When your friend, partner, or family member opens up to you about a mental health issue, anything you subsequently say will probably be intended to help.
The problem, of course, is that good intentions alone can’t make someone feel better.
In my experience, in fact, well-intentioned people can leave you feeling worse.
At various points in my life, I’ve dealt with anxiety, depression, disordered eating, and workaholism (which isn’t officially considered a mental illness, but is linked to them and at least feels like a mental health issue to me). And I really do appreciate that my loved ones want to help.
But their attempts to help have often backfired, because a lot of the things they’ve said have actually trivialized my problems.
Here are a few things people have said to me and often say to people with mental health issues but probably never should’ve.
1. ‘Everyone Goes Through That’
“Everyone gets stressed.” “Everyone feels blue sometimes.” “Most women struggle with body image.”
We get that – but it’s not what we’re talking about.
It’s always nice to know we’re not alone, but there are ways to remind us of that without implying that our mental illness is not, in fact, an illness.
Because that’s what you suggest when you compare depression to feeling blue or anxiety to feeling stressed. You’re unintentionally gaslighting us by saying that our serious conditions are less serious than we’re making them out to be.
It’s true that we’re in good company. Many other people have mental illnesses. And even more people have less severe forms of the emotions we’re experiencing.
But a better way to say that might be just that: “Know you’re not alone.” This implies that some people do experience what we do without saying that everyone does or that it’s not that big a problem.
2. ‘There’s No Use Being Upset’
It would be great if we could all stop being upset once we realize it’s not useful. But many of us can’t.
This is one of the most patronizing things you could say to someone with a mental illness. It implies that our feelings are useless, feelings should be useful, and that we’re weak for doing something useless.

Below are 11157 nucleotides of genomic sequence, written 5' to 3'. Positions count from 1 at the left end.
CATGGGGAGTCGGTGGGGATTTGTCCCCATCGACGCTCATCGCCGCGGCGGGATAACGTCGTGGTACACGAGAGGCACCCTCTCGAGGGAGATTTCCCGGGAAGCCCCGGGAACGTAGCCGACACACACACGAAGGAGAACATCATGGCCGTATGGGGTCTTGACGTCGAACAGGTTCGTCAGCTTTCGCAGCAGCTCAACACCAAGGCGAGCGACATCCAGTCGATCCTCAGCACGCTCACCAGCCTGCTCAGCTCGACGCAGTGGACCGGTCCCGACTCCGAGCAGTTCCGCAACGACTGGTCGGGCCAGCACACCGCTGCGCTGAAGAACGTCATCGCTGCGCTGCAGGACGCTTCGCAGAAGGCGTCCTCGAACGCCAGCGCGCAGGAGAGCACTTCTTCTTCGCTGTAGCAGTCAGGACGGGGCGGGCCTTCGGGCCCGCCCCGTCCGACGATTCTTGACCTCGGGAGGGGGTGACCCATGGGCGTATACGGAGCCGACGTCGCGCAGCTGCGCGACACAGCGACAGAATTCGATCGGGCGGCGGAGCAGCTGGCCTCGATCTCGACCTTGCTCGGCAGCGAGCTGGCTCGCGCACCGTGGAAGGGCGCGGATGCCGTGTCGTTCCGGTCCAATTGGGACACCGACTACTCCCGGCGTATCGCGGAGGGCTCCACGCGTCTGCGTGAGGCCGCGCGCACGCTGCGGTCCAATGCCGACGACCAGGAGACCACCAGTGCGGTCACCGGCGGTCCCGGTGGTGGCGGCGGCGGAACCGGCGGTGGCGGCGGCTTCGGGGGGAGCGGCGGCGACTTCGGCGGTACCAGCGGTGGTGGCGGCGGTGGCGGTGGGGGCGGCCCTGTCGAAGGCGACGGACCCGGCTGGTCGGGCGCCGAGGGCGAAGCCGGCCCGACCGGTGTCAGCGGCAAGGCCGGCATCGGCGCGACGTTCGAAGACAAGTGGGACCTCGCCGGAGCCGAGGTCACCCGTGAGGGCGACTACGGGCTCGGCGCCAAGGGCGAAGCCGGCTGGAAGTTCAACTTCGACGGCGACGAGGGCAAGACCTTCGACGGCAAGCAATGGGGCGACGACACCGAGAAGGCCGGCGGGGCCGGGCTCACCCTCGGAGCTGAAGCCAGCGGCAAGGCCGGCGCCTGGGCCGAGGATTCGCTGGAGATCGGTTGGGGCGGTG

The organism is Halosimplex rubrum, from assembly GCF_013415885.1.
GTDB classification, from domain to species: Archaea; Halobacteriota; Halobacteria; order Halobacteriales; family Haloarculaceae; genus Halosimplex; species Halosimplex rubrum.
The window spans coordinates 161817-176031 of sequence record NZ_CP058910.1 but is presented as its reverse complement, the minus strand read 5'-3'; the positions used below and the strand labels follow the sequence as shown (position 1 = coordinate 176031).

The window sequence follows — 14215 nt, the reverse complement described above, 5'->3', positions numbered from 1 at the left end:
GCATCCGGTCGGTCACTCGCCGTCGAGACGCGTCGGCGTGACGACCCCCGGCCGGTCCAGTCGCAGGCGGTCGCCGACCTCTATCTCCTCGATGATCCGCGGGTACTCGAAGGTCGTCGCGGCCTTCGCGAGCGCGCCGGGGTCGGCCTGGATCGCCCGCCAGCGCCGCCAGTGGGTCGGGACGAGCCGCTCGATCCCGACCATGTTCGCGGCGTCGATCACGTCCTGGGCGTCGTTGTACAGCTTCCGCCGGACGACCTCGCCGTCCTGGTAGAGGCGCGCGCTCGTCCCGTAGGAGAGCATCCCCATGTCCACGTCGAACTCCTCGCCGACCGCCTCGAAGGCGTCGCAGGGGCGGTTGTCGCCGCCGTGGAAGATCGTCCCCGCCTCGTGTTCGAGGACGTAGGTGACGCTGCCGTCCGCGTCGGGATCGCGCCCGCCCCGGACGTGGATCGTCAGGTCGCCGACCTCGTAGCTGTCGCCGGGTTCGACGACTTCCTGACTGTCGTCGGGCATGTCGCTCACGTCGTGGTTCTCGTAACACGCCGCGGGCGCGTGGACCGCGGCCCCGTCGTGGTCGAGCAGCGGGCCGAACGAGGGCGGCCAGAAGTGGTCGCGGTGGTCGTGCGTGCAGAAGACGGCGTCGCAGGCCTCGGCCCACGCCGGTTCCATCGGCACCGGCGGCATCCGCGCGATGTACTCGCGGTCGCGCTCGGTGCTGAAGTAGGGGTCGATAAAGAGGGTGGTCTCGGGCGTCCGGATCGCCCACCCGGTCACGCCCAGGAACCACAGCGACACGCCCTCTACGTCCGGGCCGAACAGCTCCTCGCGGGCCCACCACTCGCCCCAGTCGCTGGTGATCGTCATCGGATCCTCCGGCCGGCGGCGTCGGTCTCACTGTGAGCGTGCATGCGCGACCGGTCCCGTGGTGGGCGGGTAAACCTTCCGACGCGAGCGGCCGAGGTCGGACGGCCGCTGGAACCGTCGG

It also suggests that we believed being depressed or anxious was useful in the first place, and simply needed to be corrected by someone who knows better than us.
Of course we’d be better off if we didn’t have to deal with unpleasant emotions all the time. Of course we know that ideally, we could see the positive in everything and feel energetic and happy and connected to other people.
The problem is, we don’t. And we dislike that fact as much as you do. It’s not a choice.
Plus, sometimes there’s some use in being upset. Sometimes being upset lets us acknowledge that things in the world or in our own lives are bad. That helps us call out larger social injustices as well as individual problems – and may, at some point, empower us to do something about it.
Don’t tone police us and tell us to be happy when there are a lot of reasons not to be. Our feelings are valid, whether they’re useful or not.
3. ‘You Have It Really Good, You Know’
After I told a friend of mine I’d been feeling very anxious lately, he told me that I should really take a trip to India and see all the poverty and suffering there, and then when I come back, I won’t feel bad about my own life.